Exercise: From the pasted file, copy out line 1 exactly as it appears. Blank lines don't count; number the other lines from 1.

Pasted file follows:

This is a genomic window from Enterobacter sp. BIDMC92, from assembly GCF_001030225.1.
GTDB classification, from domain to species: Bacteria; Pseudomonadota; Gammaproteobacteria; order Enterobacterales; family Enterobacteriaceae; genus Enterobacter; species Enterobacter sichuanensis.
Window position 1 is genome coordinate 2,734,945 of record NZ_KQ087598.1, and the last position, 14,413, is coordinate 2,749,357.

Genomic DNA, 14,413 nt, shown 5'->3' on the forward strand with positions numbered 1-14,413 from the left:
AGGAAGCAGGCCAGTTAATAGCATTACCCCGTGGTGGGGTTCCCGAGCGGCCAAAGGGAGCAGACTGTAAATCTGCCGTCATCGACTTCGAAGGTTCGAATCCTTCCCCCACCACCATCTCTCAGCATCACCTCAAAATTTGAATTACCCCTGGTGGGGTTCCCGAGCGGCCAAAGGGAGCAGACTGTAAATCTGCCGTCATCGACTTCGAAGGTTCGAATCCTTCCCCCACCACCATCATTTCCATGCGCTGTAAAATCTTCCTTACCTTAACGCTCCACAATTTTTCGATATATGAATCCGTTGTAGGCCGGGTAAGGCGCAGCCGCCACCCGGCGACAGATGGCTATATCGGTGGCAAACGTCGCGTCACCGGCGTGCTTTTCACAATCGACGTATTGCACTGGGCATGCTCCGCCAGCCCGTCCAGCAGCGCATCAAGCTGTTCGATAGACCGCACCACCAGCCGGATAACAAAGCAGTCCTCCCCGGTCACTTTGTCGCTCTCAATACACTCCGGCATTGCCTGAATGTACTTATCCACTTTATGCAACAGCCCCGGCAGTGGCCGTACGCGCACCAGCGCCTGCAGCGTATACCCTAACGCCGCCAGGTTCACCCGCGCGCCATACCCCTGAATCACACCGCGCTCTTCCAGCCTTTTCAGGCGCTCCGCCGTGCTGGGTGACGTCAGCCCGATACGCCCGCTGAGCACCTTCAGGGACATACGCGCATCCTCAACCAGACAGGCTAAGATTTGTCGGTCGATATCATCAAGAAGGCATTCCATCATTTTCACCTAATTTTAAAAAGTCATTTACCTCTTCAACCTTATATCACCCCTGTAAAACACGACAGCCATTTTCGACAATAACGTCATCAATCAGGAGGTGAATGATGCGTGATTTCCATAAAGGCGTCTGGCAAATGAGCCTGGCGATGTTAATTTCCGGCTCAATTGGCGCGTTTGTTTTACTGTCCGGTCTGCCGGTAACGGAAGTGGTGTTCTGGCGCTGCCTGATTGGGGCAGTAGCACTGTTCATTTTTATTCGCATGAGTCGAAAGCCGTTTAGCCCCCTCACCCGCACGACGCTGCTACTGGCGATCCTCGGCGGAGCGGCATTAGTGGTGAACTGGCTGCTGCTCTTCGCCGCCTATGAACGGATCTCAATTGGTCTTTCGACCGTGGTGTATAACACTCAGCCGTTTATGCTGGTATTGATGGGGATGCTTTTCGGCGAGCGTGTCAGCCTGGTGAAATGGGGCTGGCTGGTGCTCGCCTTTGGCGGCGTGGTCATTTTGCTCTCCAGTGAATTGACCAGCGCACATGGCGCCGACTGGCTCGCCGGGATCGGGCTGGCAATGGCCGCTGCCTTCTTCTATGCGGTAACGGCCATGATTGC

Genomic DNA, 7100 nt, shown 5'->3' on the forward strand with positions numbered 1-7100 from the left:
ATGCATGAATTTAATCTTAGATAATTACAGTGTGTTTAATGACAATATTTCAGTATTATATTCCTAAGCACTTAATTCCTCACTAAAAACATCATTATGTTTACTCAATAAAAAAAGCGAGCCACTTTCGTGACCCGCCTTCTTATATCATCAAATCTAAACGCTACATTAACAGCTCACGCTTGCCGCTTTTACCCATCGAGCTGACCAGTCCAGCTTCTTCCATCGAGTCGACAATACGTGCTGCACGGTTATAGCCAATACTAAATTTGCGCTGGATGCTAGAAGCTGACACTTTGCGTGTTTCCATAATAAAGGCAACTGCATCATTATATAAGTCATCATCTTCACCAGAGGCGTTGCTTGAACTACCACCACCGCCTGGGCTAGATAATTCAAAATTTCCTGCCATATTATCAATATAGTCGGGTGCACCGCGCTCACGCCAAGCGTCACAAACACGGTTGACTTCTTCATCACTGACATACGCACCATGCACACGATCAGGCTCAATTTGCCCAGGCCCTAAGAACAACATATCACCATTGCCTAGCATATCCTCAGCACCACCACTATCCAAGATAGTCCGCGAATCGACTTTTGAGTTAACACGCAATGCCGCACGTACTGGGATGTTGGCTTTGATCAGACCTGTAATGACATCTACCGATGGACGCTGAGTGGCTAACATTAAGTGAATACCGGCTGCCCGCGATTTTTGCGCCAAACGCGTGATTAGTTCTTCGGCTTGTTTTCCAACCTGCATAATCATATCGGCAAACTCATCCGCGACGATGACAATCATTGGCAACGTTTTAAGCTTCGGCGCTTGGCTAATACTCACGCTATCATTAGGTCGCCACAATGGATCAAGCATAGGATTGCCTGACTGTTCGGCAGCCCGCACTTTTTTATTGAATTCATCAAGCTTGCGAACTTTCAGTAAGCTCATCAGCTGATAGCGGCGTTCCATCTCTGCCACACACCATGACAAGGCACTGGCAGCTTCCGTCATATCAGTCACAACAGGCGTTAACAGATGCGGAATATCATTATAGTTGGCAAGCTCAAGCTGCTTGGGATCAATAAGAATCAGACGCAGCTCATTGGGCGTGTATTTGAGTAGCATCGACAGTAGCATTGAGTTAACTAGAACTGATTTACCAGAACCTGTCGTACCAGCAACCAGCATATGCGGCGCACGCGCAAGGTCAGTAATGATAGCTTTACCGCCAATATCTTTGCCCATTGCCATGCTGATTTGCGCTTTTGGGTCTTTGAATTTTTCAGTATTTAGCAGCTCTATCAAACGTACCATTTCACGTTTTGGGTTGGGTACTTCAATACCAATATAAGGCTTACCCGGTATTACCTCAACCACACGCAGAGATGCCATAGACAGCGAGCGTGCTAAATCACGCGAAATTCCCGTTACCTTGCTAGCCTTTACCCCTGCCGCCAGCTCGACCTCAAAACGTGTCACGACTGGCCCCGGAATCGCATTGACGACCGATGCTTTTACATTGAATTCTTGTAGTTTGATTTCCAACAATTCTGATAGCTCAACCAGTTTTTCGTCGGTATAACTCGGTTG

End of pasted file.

This is a genomic window from Enterobacter sp. BIDMC92, from assembly GCF_001030225.1.